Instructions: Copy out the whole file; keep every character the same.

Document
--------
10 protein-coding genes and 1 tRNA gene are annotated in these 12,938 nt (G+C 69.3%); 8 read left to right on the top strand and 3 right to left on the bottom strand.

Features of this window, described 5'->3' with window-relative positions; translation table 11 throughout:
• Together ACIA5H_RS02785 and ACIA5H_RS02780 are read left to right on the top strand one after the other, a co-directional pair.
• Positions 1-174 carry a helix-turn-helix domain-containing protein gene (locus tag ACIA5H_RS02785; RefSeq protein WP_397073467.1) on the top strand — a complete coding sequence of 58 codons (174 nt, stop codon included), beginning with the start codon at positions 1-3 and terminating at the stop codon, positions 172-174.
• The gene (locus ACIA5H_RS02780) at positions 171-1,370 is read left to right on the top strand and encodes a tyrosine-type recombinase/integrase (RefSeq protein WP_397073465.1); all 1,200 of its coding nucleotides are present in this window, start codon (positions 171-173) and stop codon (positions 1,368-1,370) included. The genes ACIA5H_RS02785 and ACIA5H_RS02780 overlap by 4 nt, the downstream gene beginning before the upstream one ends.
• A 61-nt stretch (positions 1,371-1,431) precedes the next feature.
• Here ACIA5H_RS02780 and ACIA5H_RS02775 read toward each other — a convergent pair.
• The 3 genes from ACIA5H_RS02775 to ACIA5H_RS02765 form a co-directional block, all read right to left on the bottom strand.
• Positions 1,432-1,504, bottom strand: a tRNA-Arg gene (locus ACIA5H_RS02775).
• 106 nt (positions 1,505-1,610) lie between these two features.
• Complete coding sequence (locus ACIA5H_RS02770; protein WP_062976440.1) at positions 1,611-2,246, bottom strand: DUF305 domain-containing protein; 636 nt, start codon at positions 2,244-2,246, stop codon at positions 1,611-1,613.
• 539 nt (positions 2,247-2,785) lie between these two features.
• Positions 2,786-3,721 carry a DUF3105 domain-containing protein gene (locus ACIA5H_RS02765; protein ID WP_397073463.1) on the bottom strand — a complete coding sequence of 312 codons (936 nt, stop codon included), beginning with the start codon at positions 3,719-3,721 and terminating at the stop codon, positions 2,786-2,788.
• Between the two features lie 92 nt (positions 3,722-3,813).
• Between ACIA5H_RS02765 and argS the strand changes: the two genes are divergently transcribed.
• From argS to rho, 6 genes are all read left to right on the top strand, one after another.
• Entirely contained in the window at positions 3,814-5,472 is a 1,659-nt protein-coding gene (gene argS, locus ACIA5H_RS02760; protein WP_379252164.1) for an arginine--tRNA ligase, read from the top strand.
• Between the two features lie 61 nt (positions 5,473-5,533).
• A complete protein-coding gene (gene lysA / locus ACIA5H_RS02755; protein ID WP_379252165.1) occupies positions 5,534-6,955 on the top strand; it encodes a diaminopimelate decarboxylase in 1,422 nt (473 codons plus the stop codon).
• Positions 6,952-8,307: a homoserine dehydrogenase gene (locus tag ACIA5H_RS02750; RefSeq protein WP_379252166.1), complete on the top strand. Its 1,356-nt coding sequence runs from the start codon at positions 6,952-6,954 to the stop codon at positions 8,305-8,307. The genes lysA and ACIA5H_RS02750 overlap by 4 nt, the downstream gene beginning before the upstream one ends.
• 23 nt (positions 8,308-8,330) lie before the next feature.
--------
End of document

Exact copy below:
10 protein-coding genes and 1 tRNA gene are annotated in these 12,938 nt (G+C 69.3%); 8 read left to right on the top strand and 3 right to left on the bottom strand.

Features of this window, described 5'->3' with window-relative positions; translation table 11 throughout:
• Together ACIA5H_RS02785 and ACIA5H_RS02780 are read left to right on the top strand one after the other, a co-directional pair.
• Positions 1-174 carry a helix-turn-helix domain-containing protein gene (locus tag ACIA5H_RS02785; RefSeq protein WP_397073467.1) on the top strand — a complete coding sequence of 58 codons (174 nt, stop codon included), beginning with the start codon at positions 1-3 and terminating at the stop codon, positions 172-174.
• The gene (locus ACIA5H_RS02780) at positions 171-1,370 is read left to right on the top strand and encodes a tyrosine-type recombinase/integrase (RefSeq protein WP_397073465.1); all 1,200 of its coding nucleotides are present in this window, start codon (positions 171-173) and stop codon (positions 1,368-1,370) included. The genes ACIA5H_RS02785 and ACIA5H_RS02780 overlap by 4 nt, the downstream gene beginning before the upstream one ends.
• A 61-nt stretch (positions 1,371-1,431) precedes the next feature.
• Here ACIA5H_RS02780 and ACIA5H_RS02775 read toward each other — a convergent pair.
• The 3 genes from ACIA5H_RS02775 to ACIA5H_RS02765 form a co-directional block, all read right to left on the bottom strand.
• Positions 1,432-1,504, bottom strand: a tRNA-Arg gene (locus ACIA5H_RS02775).
• 106 nt (positions 1,505-1,610) lie between these two features.
• Complete coding sequence (locus ACIA5H_RS02770; protein WP_062976440.1) at positions 1,611-2,246, bottom strand: DUF305 domain-containing protein; 636 nt, start codon at positions 2,244-2,246, stop codon at positions 1,611-1,613.
• 539 nt (positions 2,247-2,785) lie between these two features.
• Positions 2,786-3,721 carry a DUF3105 domain-containing protein gene (locus ACIA5H_RS02765; protein ID WP_397073463.1) on the bottom strand — a complete coding sequence of 312 codons (936 nt, stop codon included), beginning with the start codon at positions 3,719-3,721 and terminating at the stop codon, positions 2,786-2,788.
• Between the two features lie 92 nt (positions 3,722-3,813).
• Between ACIA5H_RS02765 and argS the strand changes: the two genes are divergently transcribed.
• From argS to rho, 6 genes are all read left to right on the top strand, one after another.
• Entirely contained in the window at positions 3,814-5,472 is a 1,659-nt protein-coding gene (gene argS, locus ACIA5H_RS02760; protein WP_379252164.1) for an arginine--tRNA ligase, read from the top strand.
• Between the two features lie 61 nt (positions 5,473-5,533).
• A complete protein-coding gene (gene lysA / locus ACIA5H_RS02755; protein ID WP_379252165.1) occupies positions 5,534-6,955 on the top strand; it encodes a diaminopimelate decarboxylase in 1,422 nt (473 codons plus the stop codon).
• Positions 6,952-8,307: a homoserine dehydrogenase gene (locus tag ACIA5H_RS02750; RefSeq protein WP_379252166.1), complete on the top strand. Its 1,356-nt coding sequence runs from the start codon at positions 6,952-6,954 to the stop codon at positions 8,305-8,307. The genes lysA and ACIA5H_RS02750 overlap by 4 nt, the downstream gene beginning before the upstream one ends.
• 23 nt (positions 8,308-8,330) lie before the next feature.